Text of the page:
The Meddler and Maggie’s Plan Reviews (Toronto Film Festival)



Comedies The Meddler and Maggie’s Place premiere at the Toronto Film Festival

On the surface, there may not be a lot in common with these two movies that premiered at the Toronto Film Festival other than that they’re both comedies written and directed by women about two very different women trying to control all aspects of their lives (and other’s) which ultimately ends up screwing things up even worse. Yay, women!

The Meddler’s Lorene Scafaria and Maggie’s Plan writer/director Rebecca Miller are both experienced filmmakers, but seeing their two movies within a day of each other made it obvious how well one works as a comedy compared to the other.

Greta Gerwig plays the title role in Miller’s film as a teacher whose biological clock is ticking and she’s ready to have a baby via artificial insemination with an amorous hipster acquaintance willing to donate the sperm part of the equation. Then she meets Ethan Hawke’s John Harding, a married fellow professor and aspiring novelist who eventually leaves his domineering wife Georgette (Julianne Moore) to be with her. Years later, they have a daughter of their own and are sharing custody of John’s children and things aren’t exactly what Maggie had hoped and dreamed for, so she comes up with a plan to get John back together with his ex.

In The Meddler, Susan Sarandon is Marnie, a widow who has moved to California to be closer to her daughter (Rose Byrne), and as the title suggests, Marnie is a meddler who is always giving unwanted advice to anyone who will listen including the Apple Store genius (Jerrod Carmichael from Neighbors) and Marnie’s friends. She also meets a retired policeman, played by J.K. Simmons, who is interested in her and they have a nice evening together, but then Marnie returns to New York to see her daughter and her dead husband’s family and her feelings change.

Rebecca Miller’s earlier films Personal Velocity and The Ballad of Jack and Rose were character dramas, so it’s surprising to see her taking on a movie that seems more in the wheelhouse of Noah Baumbach and then casting his collaborator Gerwig in a role that isn’t too far removed from the movies they’ve done together. Miller is a good enough writer to make the transition, although the character just doesn’t do much to show that Gerwig has much range as she delivers Maggie’s dialogue the same way she did Frances Ha and Lola in Lola Versus, not really giving it much other than to deliver the lines. Because of this, Maggie seems like another awful self-absorbed and entitled New Yorker like we’ve seen in far too many other movies, most notably those by Baumbach.

The other characters around Maggie aren’t much better, with Julianne Moore doing rare comedy while portraying Georgette essentially as Madeline Kahn’s impression of Marlene Dietrich, although at least her character is given more depth as the film goes along.


Hawke’s character is another one of those wannabe writers whose work, when read aloud, sounds so ludicrous that you can’t imagine him finding much success, but this is another attempt at creating a comedy within the literary world that’s meant to appeal to people who are as pretentious as the characters. Granted, they do exist, but I wouldn’t want to spend any time with them either. (Miller’s attempt to appeal to younger viewers goes so far as to cast Kathleen Hanna from Bikini Kill in a cameo.)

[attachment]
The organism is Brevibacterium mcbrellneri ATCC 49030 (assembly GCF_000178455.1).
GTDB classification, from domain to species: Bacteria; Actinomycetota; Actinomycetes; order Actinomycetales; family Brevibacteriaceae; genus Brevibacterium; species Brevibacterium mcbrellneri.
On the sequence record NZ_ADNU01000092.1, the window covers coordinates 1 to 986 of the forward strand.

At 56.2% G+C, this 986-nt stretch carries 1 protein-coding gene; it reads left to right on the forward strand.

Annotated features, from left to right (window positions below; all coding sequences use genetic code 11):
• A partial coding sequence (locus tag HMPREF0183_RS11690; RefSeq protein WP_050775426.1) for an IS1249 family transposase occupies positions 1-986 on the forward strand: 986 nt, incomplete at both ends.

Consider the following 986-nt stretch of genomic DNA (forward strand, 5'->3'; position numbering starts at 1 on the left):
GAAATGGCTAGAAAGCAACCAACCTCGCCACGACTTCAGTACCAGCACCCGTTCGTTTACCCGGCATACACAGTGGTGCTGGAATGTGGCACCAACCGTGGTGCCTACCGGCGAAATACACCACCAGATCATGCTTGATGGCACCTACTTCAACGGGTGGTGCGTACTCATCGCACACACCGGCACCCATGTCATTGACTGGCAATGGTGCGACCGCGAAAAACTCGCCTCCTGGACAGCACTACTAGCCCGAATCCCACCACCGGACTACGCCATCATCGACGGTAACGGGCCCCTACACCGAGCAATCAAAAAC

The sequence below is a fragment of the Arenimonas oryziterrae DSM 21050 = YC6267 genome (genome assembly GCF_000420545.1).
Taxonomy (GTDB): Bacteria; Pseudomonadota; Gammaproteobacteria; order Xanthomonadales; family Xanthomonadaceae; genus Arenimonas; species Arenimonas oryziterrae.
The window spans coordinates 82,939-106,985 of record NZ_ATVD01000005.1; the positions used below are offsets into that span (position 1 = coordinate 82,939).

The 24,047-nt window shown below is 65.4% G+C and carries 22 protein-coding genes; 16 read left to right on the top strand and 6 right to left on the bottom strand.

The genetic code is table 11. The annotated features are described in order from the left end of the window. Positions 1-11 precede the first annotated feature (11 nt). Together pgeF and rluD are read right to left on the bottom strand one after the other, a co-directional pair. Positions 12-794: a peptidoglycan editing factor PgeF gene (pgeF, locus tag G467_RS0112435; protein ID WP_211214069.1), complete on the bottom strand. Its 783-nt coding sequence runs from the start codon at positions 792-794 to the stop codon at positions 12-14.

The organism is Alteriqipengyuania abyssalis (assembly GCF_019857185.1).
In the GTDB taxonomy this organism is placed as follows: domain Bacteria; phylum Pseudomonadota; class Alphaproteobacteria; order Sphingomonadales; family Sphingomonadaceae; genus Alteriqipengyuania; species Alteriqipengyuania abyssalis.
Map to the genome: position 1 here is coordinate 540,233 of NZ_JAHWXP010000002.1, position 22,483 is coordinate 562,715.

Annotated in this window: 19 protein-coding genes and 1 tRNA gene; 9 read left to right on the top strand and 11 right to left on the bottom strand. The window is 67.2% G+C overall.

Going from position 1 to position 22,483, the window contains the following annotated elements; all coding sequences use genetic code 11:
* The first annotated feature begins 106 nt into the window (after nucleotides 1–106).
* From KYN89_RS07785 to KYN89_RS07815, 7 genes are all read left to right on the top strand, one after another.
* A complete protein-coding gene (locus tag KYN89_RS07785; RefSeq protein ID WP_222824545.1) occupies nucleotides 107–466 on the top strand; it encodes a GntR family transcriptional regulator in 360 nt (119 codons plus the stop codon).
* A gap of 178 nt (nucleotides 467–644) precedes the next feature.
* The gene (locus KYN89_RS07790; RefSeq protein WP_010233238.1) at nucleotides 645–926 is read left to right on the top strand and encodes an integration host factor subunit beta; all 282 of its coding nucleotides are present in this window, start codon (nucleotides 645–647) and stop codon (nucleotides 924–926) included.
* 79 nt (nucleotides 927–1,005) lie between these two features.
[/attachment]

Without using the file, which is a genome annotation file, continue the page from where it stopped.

Scafaria is working from a far more accessible and relatable premise and casting Susan Sarandon in the well-fitting role of Marnie gives The Meddler its strongest proponent. Scafaria clearly has a lot of ideas and some of them work better than others like a random bit where Marnie wanders onto a working film set and ends up as an extra.

What Scafaria also has going for her is a strong comedic cast of current and ex-“Saturday Night Live” alums with the presence of Byrne and Carmichael (playing two roles, no less), showing the director to be a fan of Neighbors (even Randall Park has a cameo). Not that Bill Hader or Maya Rudolph are slouches, although in Maggie’s Plan they’re basically relegated to the typical best friend roles we’ve seen in far too many romantic comedies, essentially the Greek Chorus advising Maggie what we already know, that her plan isn’t a sound one.

The Meddler is slightly uneven, especially as it goes along and is less about Sarandon annoying her daughter, plus it also has a tough time figuring out how to end things. Maggie’s Plan has a similar problem, although in that case you probably will figure out where things are heading fairly early on, and the fact it goes for such an obvious ending just makes it more aggravating.

The Meddler is a genuine crowdpleaser, mainly due to Susan Sarandon, which does more with its simple premise than Maggie’s Plan does with its overly complex and not particularly funny one.


The Meddler: 7 out of 10

Maggie’s Plan: 5.5 out of 10

The Meddler
Directed by Lorene Scafaria


Rose Byrne as Lori Minervini
Susan Sarandon as Marnie Minervini
J.K. Simmons as Zipper
Jerrod Carmichael as Freddy / Fredo
Cecily Strong                       
Casey Wilson                      
Jason Ritter             
Randall Park                       
Billy Magnussen as Ben
Michael McKean                 
Lucy Punch              
Laura San Giacomo                      
Amy Landecker                   
Harry Hamlin                       
Sarah Baker

Maggie’s Plan
Directed by Rebecca Miller


Greta Gerwig as Maggie
Ethan Hawke as John
Julianne Moore as Georgette 
Travis Fimmel as Guy
Bill Hader as Tony
Maya Rudolph as Felicia
Mina Sundwall as Justine
Monte Greene as Max
Wallace Shawn as Kliegler
Alex Morf as Al Bentwaithe
Jackson Frazer as Paul Harding
Sue Jean Kim as Komiko
Fredi Walker-Browne as Beverly
Kathleen Hanna as Québécois Female Singer